We all have them, and the worst is that they don’t always announce themselves. I mean, if you know you are going to get three teeth pulled, you anticipate a difficult day; but there are days that you get to 2pm, and wonder who did surgery without your permission – you feel like someone’s been pulling your teeth all day long. What can you do to thrive on these most difficult of days?
Jesus warned us this would happen. “In this world, you will have trouble, but take heart, I have overcome the world.” Nice, huh? I think it would be a lot easier if he’d just remove the bad days.
However, I have learned that God has a much higher perspective. Sometimes the bad days are part of something bigger.
Jesus’ words were designed to help the disciples get through the days right after his crucifixion. When he said them, they thought they were on the edge of a major win. A few days before, they had accompanied the Messiah on his triumphal entry into Jerusalem.
Now, Jesus is preparing them for hard times ahead. Meditating on John 16, we find some things that can help us find the win at the end of a long, arduous day:
1. Bad days are temporary. Bad days are for a day or a season, but they do end.
2. Something better is on the horizon. Jesus started this passage by saying “I have told you” twice. Then he explained that the pain was necessary so that something greater could occur – He could send the Holy Spirit.
3. Isolation is part of the process. Jesus told the disciples that they would soon be scattered to their own homes. Yet, we also know that isolating, while helpful to introverts for a season, isn’t a good long-term strategy. When Jesus returned, we find the disciples congregated together (except for Thomas).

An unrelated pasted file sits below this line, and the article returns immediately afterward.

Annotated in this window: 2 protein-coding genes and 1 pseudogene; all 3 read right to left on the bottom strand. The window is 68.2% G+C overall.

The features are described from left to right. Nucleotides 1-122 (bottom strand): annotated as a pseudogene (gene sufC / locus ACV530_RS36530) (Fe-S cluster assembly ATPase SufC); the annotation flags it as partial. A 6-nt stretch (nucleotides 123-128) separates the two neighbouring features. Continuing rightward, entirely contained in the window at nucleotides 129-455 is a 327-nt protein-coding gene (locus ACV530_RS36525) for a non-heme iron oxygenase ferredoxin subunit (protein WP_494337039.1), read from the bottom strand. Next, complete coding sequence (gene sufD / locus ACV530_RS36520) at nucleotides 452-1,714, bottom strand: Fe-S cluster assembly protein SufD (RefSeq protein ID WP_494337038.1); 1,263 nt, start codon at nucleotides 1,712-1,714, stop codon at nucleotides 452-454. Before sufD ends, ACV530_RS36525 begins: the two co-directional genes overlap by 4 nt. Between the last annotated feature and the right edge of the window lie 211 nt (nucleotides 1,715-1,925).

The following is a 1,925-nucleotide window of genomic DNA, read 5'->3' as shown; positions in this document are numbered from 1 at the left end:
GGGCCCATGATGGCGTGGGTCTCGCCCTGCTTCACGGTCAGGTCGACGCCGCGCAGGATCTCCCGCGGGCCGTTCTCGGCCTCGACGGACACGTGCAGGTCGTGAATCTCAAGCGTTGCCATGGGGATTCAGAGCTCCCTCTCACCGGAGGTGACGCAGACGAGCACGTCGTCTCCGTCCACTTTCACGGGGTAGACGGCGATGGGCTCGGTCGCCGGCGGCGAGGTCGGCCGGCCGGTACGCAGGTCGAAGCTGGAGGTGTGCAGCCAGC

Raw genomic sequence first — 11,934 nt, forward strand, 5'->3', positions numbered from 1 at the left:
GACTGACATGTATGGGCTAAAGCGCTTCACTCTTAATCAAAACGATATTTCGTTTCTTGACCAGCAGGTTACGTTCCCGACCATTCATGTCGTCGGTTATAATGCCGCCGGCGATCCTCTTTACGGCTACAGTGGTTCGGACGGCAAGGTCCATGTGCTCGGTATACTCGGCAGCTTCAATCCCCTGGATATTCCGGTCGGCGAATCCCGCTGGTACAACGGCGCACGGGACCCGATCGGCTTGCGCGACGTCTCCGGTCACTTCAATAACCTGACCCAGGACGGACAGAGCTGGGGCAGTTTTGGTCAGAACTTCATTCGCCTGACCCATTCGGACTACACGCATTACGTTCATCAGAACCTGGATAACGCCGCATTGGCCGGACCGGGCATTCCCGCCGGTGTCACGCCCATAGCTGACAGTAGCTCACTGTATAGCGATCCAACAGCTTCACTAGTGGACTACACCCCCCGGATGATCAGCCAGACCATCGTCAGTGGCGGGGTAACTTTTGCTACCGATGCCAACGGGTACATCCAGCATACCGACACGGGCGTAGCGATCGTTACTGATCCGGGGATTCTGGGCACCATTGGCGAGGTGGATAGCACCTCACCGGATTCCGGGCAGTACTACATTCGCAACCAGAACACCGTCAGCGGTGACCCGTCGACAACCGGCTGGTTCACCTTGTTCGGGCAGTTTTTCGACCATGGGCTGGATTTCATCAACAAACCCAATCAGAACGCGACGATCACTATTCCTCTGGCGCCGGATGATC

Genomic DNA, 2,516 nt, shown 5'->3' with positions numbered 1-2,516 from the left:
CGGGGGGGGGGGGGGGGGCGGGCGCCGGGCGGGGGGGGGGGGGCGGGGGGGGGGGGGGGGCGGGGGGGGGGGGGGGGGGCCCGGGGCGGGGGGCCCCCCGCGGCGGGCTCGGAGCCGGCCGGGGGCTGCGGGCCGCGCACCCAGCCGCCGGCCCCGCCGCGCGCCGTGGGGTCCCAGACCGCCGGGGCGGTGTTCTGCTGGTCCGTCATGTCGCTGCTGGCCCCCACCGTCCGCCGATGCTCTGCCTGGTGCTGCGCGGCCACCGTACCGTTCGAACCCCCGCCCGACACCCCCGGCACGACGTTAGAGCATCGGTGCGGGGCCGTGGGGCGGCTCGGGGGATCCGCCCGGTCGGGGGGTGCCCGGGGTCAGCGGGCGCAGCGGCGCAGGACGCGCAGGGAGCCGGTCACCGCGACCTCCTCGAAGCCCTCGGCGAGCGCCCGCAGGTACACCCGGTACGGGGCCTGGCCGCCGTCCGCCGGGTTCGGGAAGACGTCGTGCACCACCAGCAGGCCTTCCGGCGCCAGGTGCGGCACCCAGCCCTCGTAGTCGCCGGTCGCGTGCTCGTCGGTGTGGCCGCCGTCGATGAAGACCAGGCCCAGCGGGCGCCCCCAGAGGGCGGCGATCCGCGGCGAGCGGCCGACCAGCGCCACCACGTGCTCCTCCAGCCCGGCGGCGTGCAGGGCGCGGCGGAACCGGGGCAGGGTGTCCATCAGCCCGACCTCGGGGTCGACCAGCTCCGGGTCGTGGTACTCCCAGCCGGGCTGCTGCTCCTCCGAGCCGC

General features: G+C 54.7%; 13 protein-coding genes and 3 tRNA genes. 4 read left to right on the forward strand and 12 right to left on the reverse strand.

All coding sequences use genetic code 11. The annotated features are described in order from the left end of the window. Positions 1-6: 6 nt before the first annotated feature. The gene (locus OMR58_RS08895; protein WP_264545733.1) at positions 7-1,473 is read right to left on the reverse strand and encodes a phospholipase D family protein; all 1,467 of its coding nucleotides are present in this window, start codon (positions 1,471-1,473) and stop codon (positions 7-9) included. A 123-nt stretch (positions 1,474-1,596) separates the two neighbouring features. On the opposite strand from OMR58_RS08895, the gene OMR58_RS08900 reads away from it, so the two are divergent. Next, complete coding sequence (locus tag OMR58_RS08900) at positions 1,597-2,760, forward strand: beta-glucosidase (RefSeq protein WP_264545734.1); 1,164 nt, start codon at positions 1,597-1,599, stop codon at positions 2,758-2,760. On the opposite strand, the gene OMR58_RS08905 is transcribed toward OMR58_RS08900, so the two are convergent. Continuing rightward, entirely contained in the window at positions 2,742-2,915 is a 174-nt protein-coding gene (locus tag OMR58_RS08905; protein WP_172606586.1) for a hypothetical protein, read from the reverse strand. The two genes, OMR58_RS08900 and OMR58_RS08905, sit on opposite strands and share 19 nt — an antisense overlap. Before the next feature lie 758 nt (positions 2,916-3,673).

4. God is not surprised. Jesus gave the warning. He even told them that they would abandon him, and that they would be hated. He knew the storm was coming. He didn’t steer them clear of the storm, He gave them strength to endure.
5. Sometimes we ask the wrong questions. Fascinatingly, Jesus told them “None of you asks me, ‘Where are you going?’” yet even after he pointed this out, no one thought to ask the question. Instead they focused on getting the answer to a less threatening question – “What does he mean by saying, ‘In a little while you will see me no more, and then after a little while you will see me,’ and ‘Because I am going to the Father’?” Sitting in their shoes, it might have been easier to get frustrated than to sit and try to learn. On bad days, we choose where we focus. Sometimes, by steering into the wind, we find the patience to ask deeper questions that will draw us closer into relationships rather than ones that will help us keep a safe distance.
By the end of Tuesday, I still wasn’t sure if I was having a bad day, or if I was experiencing the biochemical results of being…40 something. What I did learn is that even in the midst of frustration and overwhelm, we get a choice. We can choose to walk in patience, or we can act on our emotions.